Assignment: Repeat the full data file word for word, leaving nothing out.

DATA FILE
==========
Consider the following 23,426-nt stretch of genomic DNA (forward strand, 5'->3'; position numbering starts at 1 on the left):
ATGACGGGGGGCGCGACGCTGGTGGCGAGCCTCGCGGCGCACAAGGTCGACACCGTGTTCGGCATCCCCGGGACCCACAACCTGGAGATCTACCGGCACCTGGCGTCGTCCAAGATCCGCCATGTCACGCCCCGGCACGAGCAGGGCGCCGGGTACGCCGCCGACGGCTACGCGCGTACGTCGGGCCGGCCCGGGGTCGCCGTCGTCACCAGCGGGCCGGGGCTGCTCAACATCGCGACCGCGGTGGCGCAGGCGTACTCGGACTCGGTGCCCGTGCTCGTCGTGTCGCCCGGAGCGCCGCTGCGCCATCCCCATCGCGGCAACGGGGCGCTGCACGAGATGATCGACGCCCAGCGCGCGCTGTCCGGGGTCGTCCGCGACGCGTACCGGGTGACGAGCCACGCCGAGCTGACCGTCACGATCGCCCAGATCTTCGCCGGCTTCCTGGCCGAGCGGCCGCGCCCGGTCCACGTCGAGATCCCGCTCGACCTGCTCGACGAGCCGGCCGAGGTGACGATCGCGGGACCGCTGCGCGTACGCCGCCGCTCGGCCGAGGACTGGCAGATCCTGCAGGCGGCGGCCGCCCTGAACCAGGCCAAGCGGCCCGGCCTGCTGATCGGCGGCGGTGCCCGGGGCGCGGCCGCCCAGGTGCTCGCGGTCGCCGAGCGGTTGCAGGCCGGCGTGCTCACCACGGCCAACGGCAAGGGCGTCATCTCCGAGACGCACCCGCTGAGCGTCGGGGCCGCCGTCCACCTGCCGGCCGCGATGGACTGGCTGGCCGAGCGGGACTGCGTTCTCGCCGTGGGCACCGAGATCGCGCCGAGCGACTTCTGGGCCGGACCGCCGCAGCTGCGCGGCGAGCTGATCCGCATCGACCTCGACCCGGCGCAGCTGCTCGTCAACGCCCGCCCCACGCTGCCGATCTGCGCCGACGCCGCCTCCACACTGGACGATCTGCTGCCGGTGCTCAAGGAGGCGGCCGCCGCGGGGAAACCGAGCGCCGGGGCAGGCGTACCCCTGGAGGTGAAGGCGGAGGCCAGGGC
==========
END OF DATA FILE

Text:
Consider the following 23,426-nt stretch of genomic DNA (forward strand, 5'->3'; position numbering starts at 1 on the left):
ATGACGGGGGGCGCGACGCTGGTGGCGAGCCTCGCGGCGCACAAGGTCGACACCGTGTTCGGCATCCCCGGGACCCACAACCTGGAGATCTACCGGCACCTGGCGTCGTCCAAGATCCGCCATGTCACGCCCCGGCACGAGCAGGGCGCCGGGTACGCCGCCGACGGCTACGCGCGTACGTCGGGCCGGCCCGGGGTCGCCGTCGTCACCAGCGGGCCGGGGCTGCTCAACATCGCGACCGCGGTGGCGCAGGCGTACTCGGACTCGGTGCCCGTGCTCGTCGTGTCGCCCGGAGCGCCGCTGCGCCATCCCCATCGCGGCAACGGGGCGCTGCACGAGATGATCGACGCCCAGCGCGCGCTGTCCGGGGTCGTCCGCGACGCGTACCGGGTGACGAGCCACGCCGAGCTGACCGTCACGATCGCCCAGATCTTCGCCGGCTTCCTGGCCGAGCGGCCGCGCCCGGTCCACGTCGAGATCCCGCTCGACCTGCTCGACGAGCCGGCCGAGGTGACGATCGCGGGACCGCTGCGCGTACGCCGCCGCTCGGCCGAGGACTGGCAGATCCTGCAGGCGGCGGCCGCCCTGAACCAGGCCAAGCGGCCCGGCCTGCTGATCGGCGGCGGTGCCCGGGGCGCGGCCGCCCAGGTGCTCGCGGTCGCCGAGCGGTTGCAGGCCGGCGTGCTCACCACGGCCAACGGCAAGGGCGTCATCTCCGAGACGCACCCGCTGAGCGTCGGGGCCGCCGTCCACCTGCCGGCCGCGATGGACTGGCTGGCCGAGCGGGACTGCGTTCTCGCCGTGGGCACCGAGATCGCGCCGAGCGACTTCTGGGCCGGACCGCCGCAGCTGCGCGGCGAGCTGATCCGCATCGACCTCGACCCGGCGCAGCTGCTCGTCAACGCCCGCCCCACGCTGCCGATCTGCGCCGACGCCGCCTCCACACTGGACGATCTGCTGCCGGTGCTCAAGGAGGCGGCCGCCGCGGGGAAACCGAGCGCCGGGGCAGGCGTACCCCTGGAGGTGAAGGCGGAGGCCAGGGC